• Added 4/19: Stories for Sendai is accepting submissions for their anthology to benefit Japan. They are looking for works that show the strength of the human spirit. Deadline is May 15th.

Closed (as of this posting):

Les wrote a lovely post on Japan and listed some more relief efforts there. So did Amanda. I’m sure there are many more writers and bloggers who want to help — and please, if you know of any or are doing so yourself, let me know! I would be happy to add to the list.

My humble contribution pales in comparison to some of these efforts, but I believe that every bit counts. I’m sure the people of Japan do, as well.

13 responses to “My humble contribution to Japan”

  1. Les Avatar

    Very cool… I’m glad so many people were able to help.

  2. vp chandler Avatar

    Thanks for the insightful and moving post. Glad to hear that people haven’t forgotten Japan and they are trying to help. :)

  3. Sherrie Petersen Avatar

    I’m always blown away by how much the writing community does to help the greater community. I already own Twenty-Somewhere, but I’ll buy The Eraser just so I can support your effort!

  4. Meghan Ward Avatar

    Kristan – that’s awesome that you’re proceeds from Twenty-Something to Japan! I gave directly to the Red Cross, but all your links are making me want to donate more. A friend of mine has been posting about BakeSale4Japan, too, but I must guiltily admit I haven’t checked it out yet.

  5. Sarah Wedgbrow Avatar

    Thanks for bringing all of this to my attention. I was vaguely aware of the writing community’s efforts via twitter. Thank you for donating your ebook revenue to the Red Cross. Keeping the dialogue open about Japan will keep it in people’s minds and hearts. They are going to need help for a very long time. xx

  6. Joelle Avatar

    I think it’s wonderful that you are donating your proceeds to the relief effort in Japan. Before I donated I thought “how can just my five or ten bucks help anyone?” But if 100, 1000, 10000, 100000, etc. people donate ‘just’ 5 or ten buck then it really does add up fast.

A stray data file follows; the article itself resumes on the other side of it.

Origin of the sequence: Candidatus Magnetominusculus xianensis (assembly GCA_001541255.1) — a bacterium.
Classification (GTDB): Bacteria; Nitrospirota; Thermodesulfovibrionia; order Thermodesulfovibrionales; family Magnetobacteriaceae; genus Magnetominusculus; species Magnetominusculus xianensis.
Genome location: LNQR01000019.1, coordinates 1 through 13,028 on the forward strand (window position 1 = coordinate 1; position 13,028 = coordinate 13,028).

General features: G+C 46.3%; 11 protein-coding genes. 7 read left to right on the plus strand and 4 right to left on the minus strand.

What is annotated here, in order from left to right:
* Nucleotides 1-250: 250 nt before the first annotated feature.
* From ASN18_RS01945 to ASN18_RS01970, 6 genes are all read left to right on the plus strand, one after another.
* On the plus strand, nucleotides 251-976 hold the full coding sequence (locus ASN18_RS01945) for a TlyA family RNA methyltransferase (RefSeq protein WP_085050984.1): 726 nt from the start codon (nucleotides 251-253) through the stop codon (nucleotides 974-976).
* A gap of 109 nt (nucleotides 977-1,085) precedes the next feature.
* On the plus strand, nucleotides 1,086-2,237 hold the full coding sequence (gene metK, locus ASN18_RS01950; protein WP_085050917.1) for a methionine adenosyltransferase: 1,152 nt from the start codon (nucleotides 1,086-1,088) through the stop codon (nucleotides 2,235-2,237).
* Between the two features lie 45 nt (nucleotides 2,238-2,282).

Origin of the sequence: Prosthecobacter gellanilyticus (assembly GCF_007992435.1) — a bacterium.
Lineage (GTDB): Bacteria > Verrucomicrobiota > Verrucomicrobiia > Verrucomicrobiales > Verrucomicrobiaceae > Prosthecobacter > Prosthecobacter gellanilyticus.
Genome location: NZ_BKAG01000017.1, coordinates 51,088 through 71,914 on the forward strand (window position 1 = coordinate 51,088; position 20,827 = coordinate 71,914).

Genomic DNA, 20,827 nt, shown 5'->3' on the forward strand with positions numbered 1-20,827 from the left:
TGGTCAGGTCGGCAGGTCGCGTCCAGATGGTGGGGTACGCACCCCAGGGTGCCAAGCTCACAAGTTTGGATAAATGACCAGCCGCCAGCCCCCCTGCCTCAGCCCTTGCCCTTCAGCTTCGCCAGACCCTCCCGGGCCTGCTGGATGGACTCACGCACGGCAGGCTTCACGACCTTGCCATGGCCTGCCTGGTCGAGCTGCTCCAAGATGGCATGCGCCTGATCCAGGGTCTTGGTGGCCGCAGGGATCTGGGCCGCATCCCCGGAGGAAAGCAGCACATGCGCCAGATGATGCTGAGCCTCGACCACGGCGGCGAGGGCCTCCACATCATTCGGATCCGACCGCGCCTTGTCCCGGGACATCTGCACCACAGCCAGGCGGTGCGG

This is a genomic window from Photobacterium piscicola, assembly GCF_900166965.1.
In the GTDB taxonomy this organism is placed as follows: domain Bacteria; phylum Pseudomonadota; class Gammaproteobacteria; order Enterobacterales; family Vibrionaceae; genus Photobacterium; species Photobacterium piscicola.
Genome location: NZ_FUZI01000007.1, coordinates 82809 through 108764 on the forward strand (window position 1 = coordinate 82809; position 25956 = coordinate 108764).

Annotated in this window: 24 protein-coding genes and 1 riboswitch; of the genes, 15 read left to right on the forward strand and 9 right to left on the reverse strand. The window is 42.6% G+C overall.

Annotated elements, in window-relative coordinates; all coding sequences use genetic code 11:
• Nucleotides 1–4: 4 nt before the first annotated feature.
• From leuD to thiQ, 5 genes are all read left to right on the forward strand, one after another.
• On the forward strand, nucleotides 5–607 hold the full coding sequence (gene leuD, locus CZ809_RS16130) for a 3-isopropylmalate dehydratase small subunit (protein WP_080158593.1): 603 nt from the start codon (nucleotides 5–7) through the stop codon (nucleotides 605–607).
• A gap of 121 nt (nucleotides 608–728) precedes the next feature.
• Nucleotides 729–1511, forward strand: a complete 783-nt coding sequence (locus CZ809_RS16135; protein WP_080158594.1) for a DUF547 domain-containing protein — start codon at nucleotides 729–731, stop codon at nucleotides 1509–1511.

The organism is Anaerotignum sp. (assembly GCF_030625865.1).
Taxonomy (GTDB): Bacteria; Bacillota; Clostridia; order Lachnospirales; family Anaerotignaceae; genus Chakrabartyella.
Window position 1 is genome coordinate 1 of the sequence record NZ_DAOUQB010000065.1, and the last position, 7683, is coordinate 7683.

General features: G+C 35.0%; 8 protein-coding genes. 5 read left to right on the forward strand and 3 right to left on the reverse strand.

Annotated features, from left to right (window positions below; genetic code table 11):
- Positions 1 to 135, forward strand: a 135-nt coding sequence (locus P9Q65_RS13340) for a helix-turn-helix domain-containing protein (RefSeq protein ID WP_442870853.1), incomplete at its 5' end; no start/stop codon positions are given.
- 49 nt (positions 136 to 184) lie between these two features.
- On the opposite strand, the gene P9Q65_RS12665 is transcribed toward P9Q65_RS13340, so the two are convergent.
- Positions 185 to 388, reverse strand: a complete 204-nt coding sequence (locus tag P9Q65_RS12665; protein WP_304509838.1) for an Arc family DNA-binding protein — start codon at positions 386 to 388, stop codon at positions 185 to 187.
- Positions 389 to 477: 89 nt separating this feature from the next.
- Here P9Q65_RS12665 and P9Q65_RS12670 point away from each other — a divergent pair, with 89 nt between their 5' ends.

7. Kristan Avatar

    Thanks, and thanks for stopping in!

    You are a dear. :)

    You’ve already been generous, no guilt necessary!

    Yeah, it’s so not even about the money, is it? Sigh. But like you said (not in this comment but to me in person), they’re a strong people. They will get through this. Not unchanged, but unbroken.

    Exactly! It’s so true. Yay for math! ;)

  8. Sonja Avatar

    As everyone always says, every little bit helps. (Not that your bit will be particularly little, but you know what I mean.) Kudos to you for making the effort!

  9. Rachele Alpine Avatar

    Great idea…that’s so generous of you to do that. I just bought a copy of twenty-something! As soon as the semester is over for my MFA program, I’ll get to it! :)

  10. Kristan Avatar

    Thanks, Rachele!

  11. Barb Avatar

    My humble contribution is giving all earning to the Japanese artist on Barb&Masayo stories:
    Also check Stories for Sendai set up by JC Martin with the help of Michelle Davidson Argyle – they’re still open to submissions:

    1. Kristan Avatar

      That’s great, Barb! I’ll add those to the list.

  12. […] are slowly getting better, but they still need help. Kristan here has a good list of things to do to help Japan. Or you can buy Barb&Masayo’s Stories, all […]